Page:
SMHS Unveils Blum Surgical Education Fund
Among Selma Liss Blum’s favorite events to attend were graduations, said Stanley Knoll, MD, clinical professor of surgery and medical director of the Office of International Medicine Programs at the George Washington University (GW) School of Medicine and Health Sciences (SMHS), recalling his aunt’s love of higher education. In appreciation for her love of learning, Blum’s family members gathered to celebrate the unveiling of the Selma Liss Blum and Jerome W. Blum Surgical Education Fund.
The fund will provide for educational expenses and materials in the GW Department of Surgery, and also includes the Stanley M. Knoll, MD, Endowed Surgical Prize, an annual award for the GW surgery resident who most exemplifies clinical excellence and serves as a role model and leader in the Department of Surgery.
“Selma’s love for education was probably spawned in the days when she completed college and went on to graduate school while working full time in an era when money was not plentiful,” Knoll said. “So it appears that family, education, and fate are what brought us here today.”
The unveiling ceremony started on the third floor of Ross Hall, at the Washington Institute of Surgical Education and Research (WISER) Center. The center is dedicated to surgical education and application of innovative technologies to train surgeons and medical students in the most advanced procedures to provide exceptional patient care.
Knoll and his colleagues helped bring the WISER lab to GW in the 1990s, after a trip to Ethicon Inc. headquarters to convince the company to get into the laparoscopic industry. The company founded the WISER lab, and supported its foundation and equipment.
Following the unveiling and a tour of the center, family, residents, faculty, and friends gathered for a reception and remarks from Knoll and Anton N. Sidawy, MD, MPH, Lewis B. Saltz Chair of Surgery and professor of surgery at SMHS, as well as a video message from Jeffrey S. Akman, MD ’81, RESD ’85, vice president for health affairs, Walter A. Bloedorn Professor of Administrative Medicine, and dean of SMHS, who was out of the country at the time of the unveiling.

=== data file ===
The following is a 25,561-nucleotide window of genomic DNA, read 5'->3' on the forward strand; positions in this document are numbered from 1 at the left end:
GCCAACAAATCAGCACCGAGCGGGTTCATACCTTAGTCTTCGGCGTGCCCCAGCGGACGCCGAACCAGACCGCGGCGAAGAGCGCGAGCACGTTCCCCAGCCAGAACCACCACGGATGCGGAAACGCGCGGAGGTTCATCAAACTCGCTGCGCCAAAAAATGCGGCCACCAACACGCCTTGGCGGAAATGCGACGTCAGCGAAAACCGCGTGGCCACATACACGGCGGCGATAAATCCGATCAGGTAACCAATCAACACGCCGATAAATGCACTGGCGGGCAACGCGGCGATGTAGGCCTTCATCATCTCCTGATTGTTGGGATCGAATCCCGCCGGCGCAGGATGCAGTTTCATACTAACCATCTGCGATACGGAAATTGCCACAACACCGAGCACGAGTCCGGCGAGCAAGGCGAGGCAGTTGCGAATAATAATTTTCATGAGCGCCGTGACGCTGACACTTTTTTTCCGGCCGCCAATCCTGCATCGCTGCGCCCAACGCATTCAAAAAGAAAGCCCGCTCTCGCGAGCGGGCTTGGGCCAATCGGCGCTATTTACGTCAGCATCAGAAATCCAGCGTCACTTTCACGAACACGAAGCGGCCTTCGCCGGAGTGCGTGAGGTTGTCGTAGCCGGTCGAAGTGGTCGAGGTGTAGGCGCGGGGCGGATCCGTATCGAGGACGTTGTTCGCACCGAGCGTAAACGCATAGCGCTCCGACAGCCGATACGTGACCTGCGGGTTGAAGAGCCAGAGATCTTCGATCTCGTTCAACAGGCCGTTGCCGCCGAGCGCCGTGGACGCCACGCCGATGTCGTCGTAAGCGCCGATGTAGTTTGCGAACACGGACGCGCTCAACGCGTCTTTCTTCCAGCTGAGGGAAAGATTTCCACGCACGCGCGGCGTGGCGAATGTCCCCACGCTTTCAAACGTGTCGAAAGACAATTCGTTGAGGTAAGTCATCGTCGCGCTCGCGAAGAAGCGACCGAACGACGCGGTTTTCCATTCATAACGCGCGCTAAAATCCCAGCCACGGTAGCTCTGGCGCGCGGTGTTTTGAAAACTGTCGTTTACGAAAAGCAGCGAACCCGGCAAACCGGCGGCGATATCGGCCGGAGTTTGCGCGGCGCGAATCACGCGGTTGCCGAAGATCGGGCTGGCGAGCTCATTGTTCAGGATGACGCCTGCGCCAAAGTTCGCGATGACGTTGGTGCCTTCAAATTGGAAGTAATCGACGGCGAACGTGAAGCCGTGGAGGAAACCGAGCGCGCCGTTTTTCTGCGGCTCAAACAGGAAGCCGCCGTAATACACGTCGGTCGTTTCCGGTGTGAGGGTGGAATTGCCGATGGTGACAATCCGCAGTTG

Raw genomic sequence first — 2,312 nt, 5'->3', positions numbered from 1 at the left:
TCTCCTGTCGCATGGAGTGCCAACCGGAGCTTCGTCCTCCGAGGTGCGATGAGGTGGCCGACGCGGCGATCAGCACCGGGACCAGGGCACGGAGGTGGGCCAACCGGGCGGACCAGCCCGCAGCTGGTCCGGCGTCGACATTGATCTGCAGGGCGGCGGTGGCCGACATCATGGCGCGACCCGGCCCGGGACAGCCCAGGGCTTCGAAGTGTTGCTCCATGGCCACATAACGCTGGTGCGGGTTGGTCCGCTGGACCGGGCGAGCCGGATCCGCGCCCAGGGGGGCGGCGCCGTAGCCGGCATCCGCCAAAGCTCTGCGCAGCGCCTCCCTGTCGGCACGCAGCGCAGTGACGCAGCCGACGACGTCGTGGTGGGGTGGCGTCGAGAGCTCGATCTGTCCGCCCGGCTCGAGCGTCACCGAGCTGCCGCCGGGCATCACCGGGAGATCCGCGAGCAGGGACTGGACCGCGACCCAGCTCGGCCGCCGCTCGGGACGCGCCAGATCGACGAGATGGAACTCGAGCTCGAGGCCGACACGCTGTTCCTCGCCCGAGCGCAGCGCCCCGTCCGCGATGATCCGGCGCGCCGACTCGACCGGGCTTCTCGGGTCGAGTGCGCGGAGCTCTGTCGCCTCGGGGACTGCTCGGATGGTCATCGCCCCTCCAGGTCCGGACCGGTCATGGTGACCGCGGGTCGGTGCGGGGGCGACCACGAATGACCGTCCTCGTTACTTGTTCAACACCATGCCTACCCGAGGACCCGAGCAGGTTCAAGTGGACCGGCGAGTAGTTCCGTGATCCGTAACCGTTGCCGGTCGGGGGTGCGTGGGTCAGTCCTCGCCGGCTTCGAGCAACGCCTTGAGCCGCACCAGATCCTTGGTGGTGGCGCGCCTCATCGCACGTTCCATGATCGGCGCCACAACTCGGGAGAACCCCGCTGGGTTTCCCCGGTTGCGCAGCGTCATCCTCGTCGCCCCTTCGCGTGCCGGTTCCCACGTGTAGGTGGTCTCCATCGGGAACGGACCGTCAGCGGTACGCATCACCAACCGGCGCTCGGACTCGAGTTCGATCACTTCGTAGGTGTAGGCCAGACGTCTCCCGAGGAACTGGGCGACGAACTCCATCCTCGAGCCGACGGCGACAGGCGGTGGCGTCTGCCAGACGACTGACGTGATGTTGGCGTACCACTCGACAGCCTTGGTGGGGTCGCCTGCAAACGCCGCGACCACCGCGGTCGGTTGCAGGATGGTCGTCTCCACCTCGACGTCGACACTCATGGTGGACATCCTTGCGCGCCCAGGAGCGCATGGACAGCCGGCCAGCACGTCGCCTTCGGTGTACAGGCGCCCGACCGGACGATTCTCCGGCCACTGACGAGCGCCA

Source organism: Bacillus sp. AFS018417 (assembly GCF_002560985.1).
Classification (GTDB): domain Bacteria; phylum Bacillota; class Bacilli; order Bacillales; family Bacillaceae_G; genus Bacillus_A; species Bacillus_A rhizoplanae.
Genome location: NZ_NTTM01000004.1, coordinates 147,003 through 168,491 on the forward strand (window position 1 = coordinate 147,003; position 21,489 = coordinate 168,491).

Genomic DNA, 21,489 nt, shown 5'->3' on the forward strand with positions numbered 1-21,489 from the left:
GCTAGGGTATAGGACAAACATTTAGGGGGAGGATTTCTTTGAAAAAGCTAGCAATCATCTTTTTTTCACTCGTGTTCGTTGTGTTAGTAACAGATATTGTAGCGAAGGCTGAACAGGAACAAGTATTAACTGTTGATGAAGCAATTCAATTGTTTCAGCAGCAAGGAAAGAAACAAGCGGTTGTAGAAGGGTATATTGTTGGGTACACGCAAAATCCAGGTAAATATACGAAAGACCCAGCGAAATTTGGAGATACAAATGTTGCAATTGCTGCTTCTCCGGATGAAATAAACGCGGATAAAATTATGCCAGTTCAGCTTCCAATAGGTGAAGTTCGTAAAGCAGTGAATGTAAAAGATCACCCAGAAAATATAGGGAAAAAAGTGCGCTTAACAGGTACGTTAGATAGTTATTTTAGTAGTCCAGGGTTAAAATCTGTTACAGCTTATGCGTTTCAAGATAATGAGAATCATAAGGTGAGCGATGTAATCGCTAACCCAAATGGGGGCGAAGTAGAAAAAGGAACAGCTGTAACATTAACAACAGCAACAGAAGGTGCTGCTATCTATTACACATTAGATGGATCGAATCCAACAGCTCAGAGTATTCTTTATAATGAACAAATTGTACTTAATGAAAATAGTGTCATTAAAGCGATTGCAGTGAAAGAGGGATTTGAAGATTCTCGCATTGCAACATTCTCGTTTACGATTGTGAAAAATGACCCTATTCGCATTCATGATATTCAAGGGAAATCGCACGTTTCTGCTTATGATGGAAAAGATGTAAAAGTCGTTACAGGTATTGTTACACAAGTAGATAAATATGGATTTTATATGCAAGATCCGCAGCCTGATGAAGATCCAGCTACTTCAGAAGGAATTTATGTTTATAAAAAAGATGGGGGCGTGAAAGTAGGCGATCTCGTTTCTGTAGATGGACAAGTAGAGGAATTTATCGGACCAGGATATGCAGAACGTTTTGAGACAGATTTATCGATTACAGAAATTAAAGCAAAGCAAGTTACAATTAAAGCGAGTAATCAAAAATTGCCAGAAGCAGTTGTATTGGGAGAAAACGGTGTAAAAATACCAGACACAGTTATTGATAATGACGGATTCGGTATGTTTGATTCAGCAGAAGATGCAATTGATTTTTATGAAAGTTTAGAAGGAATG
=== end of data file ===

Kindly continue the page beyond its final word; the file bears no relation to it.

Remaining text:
Sidawy described one of his first encounters with Knoll, when he, then a resident, scrubbed in on a surgery with the junior attending surgeon.
“I don’t remember now what case or operation it was, but what I do remember is that boy it was fun. Especially for a junior resident like me at the time, the real fun part was the interaction between Dr. Knoll and Dr. [Norman] Issacson,” recalled Sidawy. “The whole operation, they were going back and forth and back and forth about every step of the operation, in a very funny way. And for me at the time, one thing I got from that is, they cared about doing the best for the patient, each one in their own way.”
Sidawy added that his relationship with Knoll, though special, is not unique. “He’s had many similar relationships with the residents here at GW, this is what Stanley and many of us call ‘the Surgical Circle of Life.’ He cares about the residents and their education.”
In addition, both Selma and Jerome faced medical hardships, recounted Knoll during the reception. Ulcers led Jerome to undergo a gastrectomy, performed by John Garlock, MD, a famous surgeon at Mount Sinai Hospital. Meanwhile, Selma was seriously injured during a fall and subsequently successfully cared for by a GW surgical alumnus Reza Askari, MD ’00, BA ’96, BS ’96.
“So, to the residents, this is the continuity of our department and helping set up this lab 30 years ago,” Knoll said. “You’re training in our department and … in this new facility, and it will enable you to go out into the surgical workforce, anywhere, here, locally, regionally, nationally, or internationally, and you will be the best that there is.”
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